927. How a CFO Became a Ghostwriter
“Once my parents were both gone, as I’m an only child, I had no other family than my husband and our dog. He posed to me at the time, ‘Honey, what do you want to do now?’ I’d never been asked that question before in such a balanced way. I’d been asked it in terms of what-do-you-want-to-do-now? I-hope-you-give-me-the-right-answer, but his question was just pure innocence and love: What do you want to do now? And I said I wanted to get out of California. And we did so. We literally took a dart and threw it at a map. And we ended up in Vermont.”
S.M. Kelly is a New York-based writer from Tokyo via Los Angeles with 20 years’ experience. She has written five ghostwritten books and more than 3,500 articles for numerous industries, including entertainment, finance, beauty, education, advertising, lifestyle, parenting, food and cooking, and travel/hospitality. Her freelance clients include Google, L’Oréal Paris, Paramount Studios, Marvel Comics, Warner Bros., TheWeek.com, Prevention.com, LendingUSA.com, and Mamapedia.com. Kelly lives with her husband, Mike, and their rescue bulldog, Sherman. “Here’s Your Pill, Kitten!“ is her first non-ghostwritten book.
The Most Impactful Turning Point?
“I’m used to writing books as a ghostwriter for clients. But due to a pretty catastrophic accident where I broke my femur, I had to make the proverbial pitcher of lemonade out of lemons. I was in the hospital for about two weeks following a complex procedure to fix my leg. As a result, I had to spend 90 days in two nursing homes, where I relearned how to walk and become mobile again. I thought to myself at the time, ‘While I am in the nursing home, if I write three pages a day about my experience, then by the end of it, by the time I go home, I will have a book.’ It’s been a two-year process, struggle or journey, whatever you want to call it. And it has catapulted me from one career, if you will, to yet another. I’ve made a career transition four times now.”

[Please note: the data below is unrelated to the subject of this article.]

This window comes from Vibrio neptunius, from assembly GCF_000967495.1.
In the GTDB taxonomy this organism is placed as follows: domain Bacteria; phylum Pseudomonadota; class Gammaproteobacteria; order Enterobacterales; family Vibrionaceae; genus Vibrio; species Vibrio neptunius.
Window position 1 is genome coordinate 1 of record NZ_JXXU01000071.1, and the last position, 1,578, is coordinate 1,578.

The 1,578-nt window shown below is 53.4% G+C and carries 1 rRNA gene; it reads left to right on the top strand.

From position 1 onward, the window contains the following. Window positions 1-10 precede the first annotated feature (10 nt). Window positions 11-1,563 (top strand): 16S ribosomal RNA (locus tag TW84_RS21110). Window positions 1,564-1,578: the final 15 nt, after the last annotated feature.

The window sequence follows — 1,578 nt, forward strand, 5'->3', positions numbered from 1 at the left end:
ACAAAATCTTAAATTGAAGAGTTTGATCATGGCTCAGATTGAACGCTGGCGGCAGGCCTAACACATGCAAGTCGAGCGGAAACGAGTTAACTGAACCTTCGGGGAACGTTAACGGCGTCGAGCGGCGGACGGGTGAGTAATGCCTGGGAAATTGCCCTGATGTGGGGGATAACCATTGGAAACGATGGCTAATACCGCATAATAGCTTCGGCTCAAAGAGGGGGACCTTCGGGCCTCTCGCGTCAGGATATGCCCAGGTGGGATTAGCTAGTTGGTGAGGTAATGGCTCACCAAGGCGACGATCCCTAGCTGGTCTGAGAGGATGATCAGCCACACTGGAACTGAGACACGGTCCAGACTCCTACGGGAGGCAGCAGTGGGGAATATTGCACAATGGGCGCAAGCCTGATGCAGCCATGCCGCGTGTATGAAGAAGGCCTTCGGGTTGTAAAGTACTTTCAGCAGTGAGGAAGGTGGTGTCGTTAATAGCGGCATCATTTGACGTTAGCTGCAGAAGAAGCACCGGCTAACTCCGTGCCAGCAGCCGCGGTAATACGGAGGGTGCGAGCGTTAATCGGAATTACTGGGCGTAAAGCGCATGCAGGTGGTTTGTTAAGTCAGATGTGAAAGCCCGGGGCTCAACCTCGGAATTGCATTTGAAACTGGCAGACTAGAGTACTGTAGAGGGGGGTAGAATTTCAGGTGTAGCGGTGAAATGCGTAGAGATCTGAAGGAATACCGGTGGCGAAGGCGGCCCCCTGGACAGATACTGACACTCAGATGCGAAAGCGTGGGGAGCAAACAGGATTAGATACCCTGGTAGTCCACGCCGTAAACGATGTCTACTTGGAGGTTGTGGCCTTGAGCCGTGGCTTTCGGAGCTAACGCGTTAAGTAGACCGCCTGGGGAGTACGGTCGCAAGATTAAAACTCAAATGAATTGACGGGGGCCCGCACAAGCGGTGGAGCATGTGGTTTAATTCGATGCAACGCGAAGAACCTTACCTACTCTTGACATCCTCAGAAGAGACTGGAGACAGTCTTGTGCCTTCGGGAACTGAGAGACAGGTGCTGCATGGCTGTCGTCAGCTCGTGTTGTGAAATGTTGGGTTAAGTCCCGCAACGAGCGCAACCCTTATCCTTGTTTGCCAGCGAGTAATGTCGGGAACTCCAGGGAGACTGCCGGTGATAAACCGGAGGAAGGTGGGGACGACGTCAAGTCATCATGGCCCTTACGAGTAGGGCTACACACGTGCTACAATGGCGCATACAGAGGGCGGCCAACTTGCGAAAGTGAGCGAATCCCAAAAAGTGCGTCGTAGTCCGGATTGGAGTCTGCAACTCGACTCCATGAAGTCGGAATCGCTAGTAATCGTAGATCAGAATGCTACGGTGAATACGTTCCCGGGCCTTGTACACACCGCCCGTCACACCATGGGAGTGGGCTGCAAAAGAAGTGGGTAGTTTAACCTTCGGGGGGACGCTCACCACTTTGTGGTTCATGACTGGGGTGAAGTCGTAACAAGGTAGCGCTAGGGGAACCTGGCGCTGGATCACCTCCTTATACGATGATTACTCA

The Most Powerful Lessons and Experiences?
1.“Moving to Vermont to be a writer was literally the first time in my life when I threw caution to the wind and Mike threw caution to the wind, and we just said, ‘You know what? Let’s pack up our suitcases, take the dog and just go’. And we did.”
2.”I’ve realized that many clients don’t take me quite as seriously when they realize I live in Vermont. The assumption is that I’m some wealthy B&B owner who writes just on a whim for my own enjoyment. We had planned to move to New York earlier in 2020, but then COVID hit. But that is still the plan.”
3.“The first couple of writing jobs I had were content writing for content mills and writing listicles. If you see a topic in a Google search like, ‘10 ways to find travel hacks’ that takes you to an article that’s maybe a thousand words long, opening with a description of your dilemma, followed by a list of 10 ways to get around that dilemma, and ending with a summary paragraph, that’s what I did for several months.”
4.”One thing I have found being a freelancer is that unless you say you’re looking for work, everyone you know just assumes that you’re happy with what you are doing and have enough work. I learned a lot from Facebook groups and Google searches and networking. I started letting my colleagues–even the ones back in Los Angeles–know that, if they know of any gigs, I really would appreciate a referral. Send me in the right direction and I’ll take it from there. You’ve got to spell it out for people, who have their own lives and their own schedules and kids and work. Unless you say, ‘Yeah, I’m fine, but I’m looking for work,’ people generally are not going to be on the lookout for you.”
5.”I foresee myself doing more writing for myself, but in terms of always having a PSA (public service announcement) for my readers. For example, with my current book, Here’s Your Pill, Kitten!, it is my story, but ultimately not a lot of people care about the fact I spent 90 days in a nursing home. I’m there to promote reader education. In this case, it is for patient advocacy, learning about the state of nursing homes and healthcare in the United States, the opioid crisis, and all the facts and factions and factors that I had to live through. It’s a push toward the greater good. My life isn’t perfect, but you know, if I can pass forward some of my experience and that helps somebody else, even one person, then I’m good…I’m good.”
On Her Bookshelf
Connecting With Shelley Moench-Kelly
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